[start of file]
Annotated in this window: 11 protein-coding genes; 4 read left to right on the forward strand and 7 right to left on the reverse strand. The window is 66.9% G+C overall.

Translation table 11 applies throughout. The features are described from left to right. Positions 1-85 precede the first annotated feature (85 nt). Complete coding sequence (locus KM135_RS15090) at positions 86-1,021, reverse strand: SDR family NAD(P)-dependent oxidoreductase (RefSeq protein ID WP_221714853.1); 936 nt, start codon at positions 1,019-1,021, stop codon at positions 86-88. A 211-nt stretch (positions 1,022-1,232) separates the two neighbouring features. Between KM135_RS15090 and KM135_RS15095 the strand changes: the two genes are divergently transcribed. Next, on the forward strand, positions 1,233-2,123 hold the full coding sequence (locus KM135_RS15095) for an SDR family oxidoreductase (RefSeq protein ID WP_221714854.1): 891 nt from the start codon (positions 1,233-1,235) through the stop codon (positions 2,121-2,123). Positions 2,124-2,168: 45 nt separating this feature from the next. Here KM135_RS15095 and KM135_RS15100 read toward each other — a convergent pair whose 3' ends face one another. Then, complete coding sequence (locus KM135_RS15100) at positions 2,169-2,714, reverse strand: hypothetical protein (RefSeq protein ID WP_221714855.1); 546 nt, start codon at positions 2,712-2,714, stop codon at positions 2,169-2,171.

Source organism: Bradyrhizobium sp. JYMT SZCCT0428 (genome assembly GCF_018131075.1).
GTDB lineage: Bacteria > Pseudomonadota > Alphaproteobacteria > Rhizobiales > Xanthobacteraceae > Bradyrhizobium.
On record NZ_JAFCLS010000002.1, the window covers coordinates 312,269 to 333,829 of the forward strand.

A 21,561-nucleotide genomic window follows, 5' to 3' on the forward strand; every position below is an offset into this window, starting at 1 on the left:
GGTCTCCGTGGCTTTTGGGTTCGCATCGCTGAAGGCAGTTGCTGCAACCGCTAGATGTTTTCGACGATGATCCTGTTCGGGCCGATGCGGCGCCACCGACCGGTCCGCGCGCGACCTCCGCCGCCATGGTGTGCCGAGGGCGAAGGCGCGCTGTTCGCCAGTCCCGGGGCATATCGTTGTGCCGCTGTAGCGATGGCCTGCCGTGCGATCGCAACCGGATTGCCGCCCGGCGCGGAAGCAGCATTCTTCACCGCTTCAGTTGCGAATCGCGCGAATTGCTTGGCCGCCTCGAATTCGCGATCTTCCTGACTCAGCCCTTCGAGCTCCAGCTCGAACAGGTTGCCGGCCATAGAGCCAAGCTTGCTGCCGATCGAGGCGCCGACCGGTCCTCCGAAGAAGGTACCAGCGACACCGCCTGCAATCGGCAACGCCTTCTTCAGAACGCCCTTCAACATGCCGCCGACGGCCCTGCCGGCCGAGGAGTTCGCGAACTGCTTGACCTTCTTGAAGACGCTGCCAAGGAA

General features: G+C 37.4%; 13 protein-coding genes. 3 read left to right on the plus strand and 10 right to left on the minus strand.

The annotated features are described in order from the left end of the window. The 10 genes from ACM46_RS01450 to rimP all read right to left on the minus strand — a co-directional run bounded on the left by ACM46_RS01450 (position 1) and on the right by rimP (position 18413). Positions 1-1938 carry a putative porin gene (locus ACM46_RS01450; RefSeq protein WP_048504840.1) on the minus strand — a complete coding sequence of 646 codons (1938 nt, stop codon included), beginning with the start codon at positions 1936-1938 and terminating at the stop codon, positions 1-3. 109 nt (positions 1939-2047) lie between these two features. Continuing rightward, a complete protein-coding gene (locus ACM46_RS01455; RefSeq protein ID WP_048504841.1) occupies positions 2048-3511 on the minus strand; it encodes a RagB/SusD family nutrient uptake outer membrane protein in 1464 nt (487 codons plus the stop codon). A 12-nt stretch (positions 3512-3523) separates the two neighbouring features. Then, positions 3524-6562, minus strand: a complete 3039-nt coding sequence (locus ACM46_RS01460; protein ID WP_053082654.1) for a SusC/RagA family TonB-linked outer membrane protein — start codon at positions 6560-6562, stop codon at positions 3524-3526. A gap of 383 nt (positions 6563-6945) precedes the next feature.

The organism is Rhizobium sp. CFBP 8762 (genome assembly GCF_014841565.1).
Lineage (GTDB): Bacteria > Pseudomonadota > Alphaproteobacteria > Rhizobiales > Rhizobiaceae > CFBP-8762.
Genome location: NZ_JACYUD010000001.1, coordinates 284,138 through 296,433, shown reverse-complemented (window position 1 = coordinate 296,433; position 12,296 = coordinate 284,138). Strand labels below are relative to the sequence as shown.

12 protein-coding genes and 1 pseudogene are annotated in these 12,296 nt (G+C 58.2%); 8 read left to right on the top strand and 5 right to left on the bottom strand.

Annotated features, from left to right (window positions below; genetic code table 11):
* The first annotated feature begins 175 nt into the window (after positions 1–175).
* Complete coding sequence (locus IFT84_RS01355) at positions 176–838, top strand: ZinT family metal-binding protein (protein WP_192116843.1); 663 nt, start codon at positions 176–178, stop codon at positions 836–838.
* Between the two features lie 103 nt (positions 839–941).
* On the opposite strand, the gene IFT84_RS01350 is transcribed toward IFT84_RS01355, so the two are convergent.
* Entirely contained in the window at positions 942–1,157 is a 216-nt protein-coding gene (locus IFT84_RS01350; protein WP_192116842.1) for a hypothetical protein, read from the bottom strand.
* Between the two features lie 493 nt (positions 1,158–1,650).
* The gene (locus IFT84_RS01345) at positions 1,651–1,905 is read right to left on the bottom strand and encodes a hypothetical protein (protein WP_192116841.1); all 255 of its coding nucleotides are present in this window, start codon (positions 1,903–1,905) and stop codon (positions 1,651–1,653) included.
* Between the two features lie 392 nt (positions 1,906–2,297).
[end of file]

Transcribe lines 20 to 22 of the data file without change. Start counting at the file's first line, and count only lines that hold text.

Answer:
* Between the two features lie 493 nt (positions 1,158–1,650).
* The gene (locus IFT84_RS01345) at positions 1,651–1,905 is read right to left on the bottom strand and encodes a hypothetical protein (protein WP_192116841.1); all 255 of its coding nucleotides are present in this window, start codon (positions 1,903–1,905) and stop codon (positions 1,651–1,653) included.
* Between the two features lie 392 nt (positions 1,906–2,297).